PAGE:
plastic pollution
Think about the environment. Does your tour operator use single use plastics for lunches or are containers recyclable? And of course is the food good?

How good are the guides?

This ultimately goes together with point 5 but aside from safety the guides can make or break your dive vacation. They take responsibility for your experience. They look after you, anticipate your needs, suggest fixes to problems, show you the really cool stuff you’ve travelled so far to see, they engage with you during surface intervals, help with your gear (or don’t help if you don’t need it) they’re courteous, knowledgable but don’t brag. And lastly they deliver you back at the end of the day with a smile on your face. It’s a lot to ask or expect. (so don’t forget to tip ;-))

dive palau
Dive guides who know their stuff

Safety

Safety is always on my mind when diving. It is after all an alien and unforgiving world, and even with training accidents can and do happen. Of course it is the tour operator who should be looking after your safety but assuming that will always be the case is a mistake. It’s still your responsibility to assess a situation and make a decision. If in doubt do a refresher course. No-one will scold you for it and the tour operator will welcome a responsible (if little rusty) customer any day over one that shuns feedback and thinks they know it all. Egos can kill.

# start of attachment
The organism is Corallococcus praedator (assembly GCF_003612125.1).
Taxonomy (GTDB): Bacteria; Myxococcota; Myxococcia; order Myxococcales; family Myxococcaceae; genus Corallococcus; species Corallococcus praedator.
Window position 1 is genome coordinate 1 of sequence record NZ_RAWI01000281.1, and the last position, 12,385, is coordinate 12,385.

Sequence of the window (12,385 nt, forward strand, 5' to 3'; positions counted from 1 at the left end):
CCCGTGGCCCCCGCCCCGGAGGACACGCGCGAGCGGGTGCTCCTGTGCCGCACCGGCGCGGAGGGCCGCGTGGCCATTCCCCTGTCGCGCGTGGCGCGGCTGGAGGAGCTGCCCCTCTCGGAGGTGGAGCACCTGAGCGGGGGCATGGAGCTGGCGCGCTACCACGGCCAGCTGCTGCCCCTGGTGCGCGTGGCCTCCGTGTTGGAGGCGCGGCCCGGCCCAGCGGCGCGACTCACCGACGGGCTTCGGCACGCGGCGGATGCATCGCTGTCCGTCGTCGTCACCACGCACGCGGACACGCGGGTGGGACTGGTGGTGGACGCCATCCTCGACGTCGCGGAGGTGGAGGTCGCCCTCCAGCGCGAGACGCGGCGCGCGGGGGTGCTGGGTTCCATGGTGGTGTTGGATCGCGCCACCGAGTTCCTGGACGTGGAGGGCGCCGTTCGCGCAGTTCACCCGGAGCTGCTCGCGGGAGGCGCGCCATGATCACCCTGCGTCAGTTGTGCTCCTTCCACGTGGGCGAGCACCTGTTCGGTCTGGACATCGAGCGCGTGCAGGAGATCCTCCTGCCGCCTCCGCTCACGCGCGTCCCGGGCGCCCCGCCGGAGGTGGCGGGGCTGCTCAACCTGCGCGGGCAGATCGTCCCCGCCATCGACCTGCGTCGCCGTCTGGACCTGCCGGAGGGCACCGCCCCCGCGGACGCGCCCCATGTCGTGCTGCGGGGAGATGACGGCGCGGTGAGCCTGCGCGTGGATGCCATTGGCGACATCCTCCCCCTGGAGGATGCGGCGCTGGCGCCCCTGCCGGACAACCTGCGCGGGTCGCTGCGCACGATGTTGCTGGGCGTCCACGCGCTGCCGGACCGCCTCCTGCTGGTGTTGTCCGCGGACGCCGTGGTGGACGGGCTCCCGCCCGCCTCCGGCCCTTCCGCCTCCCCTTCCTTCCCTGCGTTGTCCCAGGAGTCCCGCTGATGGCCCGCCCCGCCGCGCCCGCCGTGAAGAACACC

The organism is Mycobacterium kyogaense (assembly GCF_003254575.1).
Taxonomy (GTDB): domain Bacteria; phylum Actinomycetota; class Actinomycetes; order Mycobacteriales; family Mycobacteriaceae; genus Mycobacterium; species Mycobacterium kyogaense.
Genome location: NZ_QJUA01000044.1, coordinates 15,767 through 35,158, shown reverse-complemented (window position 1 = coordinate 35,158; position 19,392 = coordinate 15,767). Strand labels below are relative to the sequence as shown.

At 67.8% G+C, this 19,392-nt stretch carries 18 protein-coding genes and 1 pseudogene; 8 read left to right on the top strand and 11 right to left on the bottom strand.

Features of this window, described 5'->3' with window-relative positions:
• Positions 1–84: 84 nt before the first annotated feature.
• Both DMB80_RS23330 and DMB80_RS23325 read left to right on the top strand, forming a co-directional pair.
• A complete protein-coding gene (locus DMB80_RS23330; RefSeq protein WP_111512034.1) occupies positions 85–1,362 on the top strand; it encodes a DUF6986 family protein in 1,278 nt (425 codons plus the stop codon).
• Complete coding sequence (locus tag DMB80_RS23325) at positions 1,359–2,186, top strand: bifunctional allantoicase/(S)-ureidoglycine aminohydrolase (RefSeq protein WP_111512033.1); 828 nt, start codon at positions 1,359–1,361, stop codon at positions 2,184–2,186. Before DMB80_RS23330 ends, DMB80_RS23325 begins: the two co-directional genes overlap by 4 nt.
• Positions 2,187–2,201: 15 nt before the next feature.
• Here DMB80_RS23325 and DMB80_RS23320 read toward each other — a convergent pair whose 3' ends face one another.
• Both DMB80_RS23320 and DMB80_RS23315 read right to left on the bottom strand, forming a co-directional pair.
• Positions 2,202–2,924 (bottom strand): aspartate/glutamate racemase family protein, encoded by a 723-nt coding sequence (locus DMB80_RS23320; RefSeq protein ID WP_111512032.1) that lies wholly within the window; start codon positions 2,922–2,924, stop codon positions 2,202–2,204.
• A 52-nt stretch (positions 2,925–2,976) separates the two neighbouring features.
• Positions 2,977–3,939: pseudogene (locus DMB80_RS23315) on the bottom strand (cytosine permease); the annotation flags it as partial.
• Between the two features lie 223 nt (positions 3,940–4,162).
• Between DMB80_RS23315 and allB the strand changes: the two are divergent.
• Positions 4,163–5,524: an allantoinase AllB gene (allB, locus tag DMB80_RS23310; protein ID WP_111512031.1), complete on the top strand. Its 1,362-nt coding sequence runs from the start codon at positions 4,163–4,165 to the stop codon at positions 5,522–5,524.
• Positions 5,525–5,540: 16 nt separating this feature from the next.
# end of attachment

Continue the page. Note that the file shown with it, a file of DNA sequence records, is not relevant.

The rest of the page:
Overall experience and feedback. Tell other people why it’s the best diving in the world.

Happy scuba divers with Dari Divers Palau the best diving in the world
Happy divers

Your overall feel good experience is of course extremely important. It’s why so many of us take vacations. We don’t take time out and spend so much money for a bad time do we? So how you feel as you board the plane back home is crucial. Any dive shop, resort owner worth their salt is concerned about this too or should be. This is where feedback is extremely important. Websites like trip advisor are where you as a consumer can help fellow travellers by writing reviews. It is also worth noting that businesses can vet and remove bad reviews if they don’t like them and of course create ghost accounts and rate themselves highly.